Patient Comments: Gastroparesis - Diagnosis

How was your gastroparesis diagnosed?

Comment from: Kellie, 45-54 Female (Patient) Published: April 29

I have had gastroparesis since 2013, now since October of 2015 I have gastritis, and both are very difficult to live with! I have had an upper and lower endoscopy, I have diabetes, GERD for peritoneal dialysis, and a large liver. I take Carafate, Zofran, and antacids, and none seems to help. I went from 155 to 116 and my weight keeps dropping. I hope we all find a solution that will help us, I now drink Ensure more than I eat to avoid stomach problems but I can't keep living like this!

Was this comment helpful?Yes
Comment from: Isabel, 55-64 Female Published: October 13

My doctors prescribed several statins for my high cholesterol, which did not lower it! Side effect that is more horrible is osteopenia in my left thigh, knee and lower leg, along with ringing in my ears. Horrible pain for taking medications for high cholesterol, simvastatin, Lipitor and Zocor did me in! I can't sleep at night for the leg pain, have difficulty walking some days, and while working my leg may give out and I fall! They did not lower the cholesterol and gave me osteopenia and I do believe my 50 percent carotid artery blockage as well.

Was this comment helpful?Yes
Comment from: My03Tundra, 35-44 Male (Patient) Published: April 23

I was diagnosed with gastroparesis after a gastric emptying study.

Was this comment helpful?Yes
Comment from: grissom1, 45-54 Male (Patient) Published: January 13

After months of bouts with hours of dry heaving and vomiting, I spent 6 days in the hospital on liquid diet. My gall bladder was removed, and further testing proved that it was taking 6 to 8 hours to process foods from my stomach instead of one. Told that I have gastroparesis and my stomach operates at 20 percent speed, I'm on Reglan, Zofran, and Nexium apparently for life. I have been instructed to eat several small meals throughout the day and follow a strict diet. I also have diverticulosis, ulcerative colitis, pancreatitis, and fatty liver disease. In the first month after hospital, my appetite rarely exists. There is no change in my weight. I still prefer one meal per day yet I've learned to have 4 progressively lighter meals as the day goes by. If I take my medicines close to bedtime, sleeping is very difficult.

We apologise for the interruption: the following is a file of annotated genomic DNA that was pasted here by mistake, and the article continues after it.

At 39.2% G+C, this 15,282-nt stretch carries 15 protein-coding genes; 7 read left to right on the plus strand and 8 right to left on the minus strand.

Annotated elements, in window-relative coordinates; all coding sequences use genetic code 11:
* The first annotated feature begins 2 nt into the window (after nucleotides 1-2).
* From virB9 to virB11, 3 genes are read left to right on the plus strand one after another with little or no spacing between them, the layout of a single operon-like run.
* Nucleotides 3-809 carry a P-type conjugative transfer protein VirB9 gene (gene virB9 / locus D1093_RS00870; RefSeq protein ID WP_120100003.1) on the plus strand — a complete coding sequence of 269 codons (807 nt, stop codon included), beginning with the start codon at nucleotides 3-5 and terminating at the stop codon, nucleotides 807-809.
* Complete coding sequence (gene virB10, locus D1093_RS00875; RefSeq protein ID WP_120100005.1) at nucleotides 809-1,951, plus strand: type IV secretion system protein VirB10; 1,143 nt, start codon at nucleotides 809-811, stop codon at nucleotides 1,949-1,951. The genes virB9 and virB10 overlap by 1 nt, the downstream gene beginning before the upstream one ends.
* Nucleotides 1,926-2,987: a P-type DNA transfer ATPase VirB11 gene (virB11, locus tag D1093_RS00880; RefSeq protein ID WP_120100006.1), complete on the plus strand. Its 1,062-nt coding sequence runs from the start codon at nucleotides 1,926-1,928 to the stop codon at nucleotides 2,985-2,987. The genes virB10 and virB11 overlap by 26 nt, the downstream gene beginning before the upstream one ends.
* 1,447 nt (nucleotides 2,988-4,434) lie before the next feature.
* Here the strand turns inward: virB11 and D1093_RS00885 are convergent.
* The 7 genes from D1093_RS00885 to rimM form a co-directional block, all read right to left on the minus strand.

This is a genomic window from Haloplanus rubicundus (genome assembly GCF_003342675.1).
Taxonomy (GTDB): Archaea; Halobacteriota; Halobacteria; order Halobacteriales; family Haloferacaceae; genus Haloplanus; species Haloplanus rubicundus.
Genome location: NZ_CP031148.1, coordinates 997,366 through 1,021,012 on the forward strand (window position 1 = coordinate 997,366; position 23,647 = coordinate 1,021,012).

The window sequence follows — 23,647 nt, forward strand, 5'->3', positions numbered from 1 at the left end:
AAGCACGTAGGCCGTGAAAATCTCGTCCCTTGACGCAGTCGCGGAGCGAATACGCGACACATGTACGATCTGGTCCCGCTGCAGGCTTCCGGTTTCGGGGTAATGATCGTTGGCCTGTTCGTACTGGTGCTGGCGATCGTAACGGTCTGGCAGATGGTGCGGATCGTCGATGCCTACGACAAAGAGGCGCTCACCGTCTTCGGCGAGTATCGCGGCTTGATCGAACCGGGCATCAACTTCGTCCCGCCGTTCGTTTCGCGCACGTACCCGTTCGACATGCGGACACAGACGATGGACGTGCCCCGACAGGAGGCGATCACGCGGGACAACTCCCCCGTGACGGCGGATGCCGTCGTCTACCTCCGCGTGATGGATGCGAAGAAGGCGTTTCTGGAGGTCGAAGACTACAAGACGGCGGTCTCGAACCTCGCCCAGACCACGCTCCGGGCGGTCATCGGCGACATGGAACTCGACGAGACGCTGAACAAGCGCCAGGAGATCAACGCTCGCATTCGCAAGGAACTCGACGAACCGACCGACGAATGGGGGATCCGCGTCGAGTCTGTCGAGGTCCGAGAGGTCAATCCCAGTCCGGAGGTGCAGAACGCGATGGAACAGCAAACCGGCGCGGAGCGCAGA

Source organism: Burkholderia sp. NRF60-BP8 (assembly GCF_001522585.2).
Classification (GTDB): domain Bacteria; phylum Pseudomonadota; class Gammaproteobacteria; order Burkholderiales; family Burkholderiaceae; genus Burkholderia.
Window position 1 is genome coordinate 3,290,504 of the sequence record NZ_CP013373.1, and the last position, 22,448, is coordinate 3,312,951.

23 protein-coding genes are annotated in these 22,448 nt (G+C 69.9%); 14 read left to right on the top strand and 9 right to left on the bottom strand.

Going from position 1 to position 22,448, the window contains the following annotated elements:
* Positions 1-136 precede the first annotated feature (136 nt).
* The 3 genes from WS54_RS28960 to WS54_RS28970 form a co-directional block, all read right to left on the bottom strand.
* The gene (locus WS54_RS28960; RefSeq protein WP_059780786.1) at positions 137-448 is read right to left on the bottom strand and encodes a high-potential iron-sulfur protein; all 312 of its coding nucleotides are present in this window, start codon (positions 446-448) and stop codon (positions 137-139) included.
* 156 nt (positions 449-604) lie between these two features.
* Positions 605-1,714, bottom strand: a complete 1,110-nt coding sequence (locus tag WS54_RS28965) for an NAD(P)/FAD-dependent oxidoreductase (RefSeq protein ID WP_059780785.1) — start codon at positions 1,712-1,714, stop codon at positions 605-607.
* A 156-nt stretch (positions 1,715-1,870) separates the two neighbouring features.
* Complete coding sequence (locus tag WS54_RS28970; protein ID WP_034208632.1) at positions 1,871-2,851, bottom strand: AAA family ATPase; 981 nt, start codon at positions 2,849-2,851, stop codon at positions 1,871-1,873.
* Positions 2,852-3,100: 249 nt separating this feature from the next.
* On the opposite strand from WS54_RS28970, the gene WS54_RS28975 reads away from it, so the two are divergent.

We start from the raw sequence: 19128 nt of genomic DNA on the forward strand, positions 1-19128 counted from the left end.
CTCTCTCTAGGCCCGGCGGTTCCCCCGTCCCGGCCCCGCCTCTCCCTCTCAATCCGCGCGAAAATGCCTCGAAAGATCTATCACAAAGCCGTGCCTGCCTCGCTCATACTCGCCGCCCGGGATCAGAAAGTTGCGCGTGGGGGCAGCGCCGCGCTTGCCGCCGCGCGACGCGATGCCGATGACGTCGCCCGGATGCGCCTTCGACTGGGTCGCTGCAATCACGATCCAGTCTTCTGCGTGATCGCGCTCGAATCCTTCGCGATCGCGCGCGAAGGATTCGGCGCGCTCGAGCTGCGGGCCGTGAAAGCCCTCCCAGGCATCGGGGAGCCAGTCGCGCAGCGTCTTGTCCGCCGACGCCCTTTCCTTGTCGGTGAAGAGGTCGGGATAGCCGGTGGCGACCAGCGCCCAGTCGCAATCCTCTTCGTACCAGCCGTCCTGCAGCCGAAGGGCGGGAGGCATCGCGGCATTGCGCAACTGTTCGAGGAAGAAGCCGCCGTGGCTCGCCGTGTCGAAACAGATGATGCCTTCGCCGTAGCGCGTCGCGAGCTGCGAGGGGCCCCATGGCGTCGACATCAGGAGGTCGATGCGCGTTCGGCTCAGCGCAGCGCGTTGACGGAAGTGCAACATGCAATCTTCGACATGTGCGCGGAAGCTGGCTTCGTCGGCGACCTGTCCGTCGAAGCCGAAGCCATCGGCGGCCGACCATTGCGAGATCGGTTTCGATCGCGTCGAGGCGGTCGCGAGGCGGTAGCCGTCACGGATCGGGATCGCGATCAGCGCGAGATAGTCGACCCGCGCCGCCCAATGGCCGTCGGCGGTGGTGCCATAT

Was this comment helpful?Yes
Comment from: Auditor, 45-54 Female (Patient) Published: November 18

I had a pyloric blockage in 2007 and had to have a gastric bypass and the surgeon also performed a vagotomy to stop acid reflux. It is the bypass and vagotomy, which were needed to correct the blockage (pylorus blocked over 95 percent due to scar tissue from ulcers), that caused my gastroparesis. The diagnosis came after I had a seven year check-up endoscopy and my gastroenterologist found food in my stomach after not eating for over 12 hours. Four hour gastric emptying study showed it takes approximately 17 hours for my stomach to empty.

Was this comment helpful?Yes
Comment from: Ed's wife, 65-74 Male (Caregiver) Published: December 01

At first they thought it was ileus (the small intestine) not working. Then they took out his gall bladder and his bile duct because he had a ton of gall stones. Then all the same symptoms came back again; twice. They don't go away until he fasts for a day or so. Then they found it was gastroparesis.

Was this comment helpful?Yes

Patient Comments

Viewers share their comments

Gastroparesis - Describe Your Experience Question: Please describe your experience with gastroparesis.
Gastroparesis - Possible Causes Question: What do you believe was the cause of your gastroparesis?
Gastroparesis - Symptoms Question: What symptoms do you experience with your gastroparesis?
Gastroparesis - Treatment Question: What kinds of treatment, including diet and medication, have you tried for gastroparesis?

Patient Comments are not a substitute for professional medical advice, diagnosis, or treatment. Never delay or disregard seeking professional medical advice from your physician or other qualified health provider because of something you have read on MedicineNet. The opinions expressed in the comments section are of the author and the author alone. MedicineNet does not endorse any specific product, service or treatment.

Alert If you think you have a medical emergency, call your doctor or 911 immediately.


Report Problems to the Food and Drug Administration

You are encouraged to report negative side effects of prescription drugs to the FDA. Visit the FDA MedWatch website or call 1-800-FDA-1088.


Health Solutions From Our Sponsors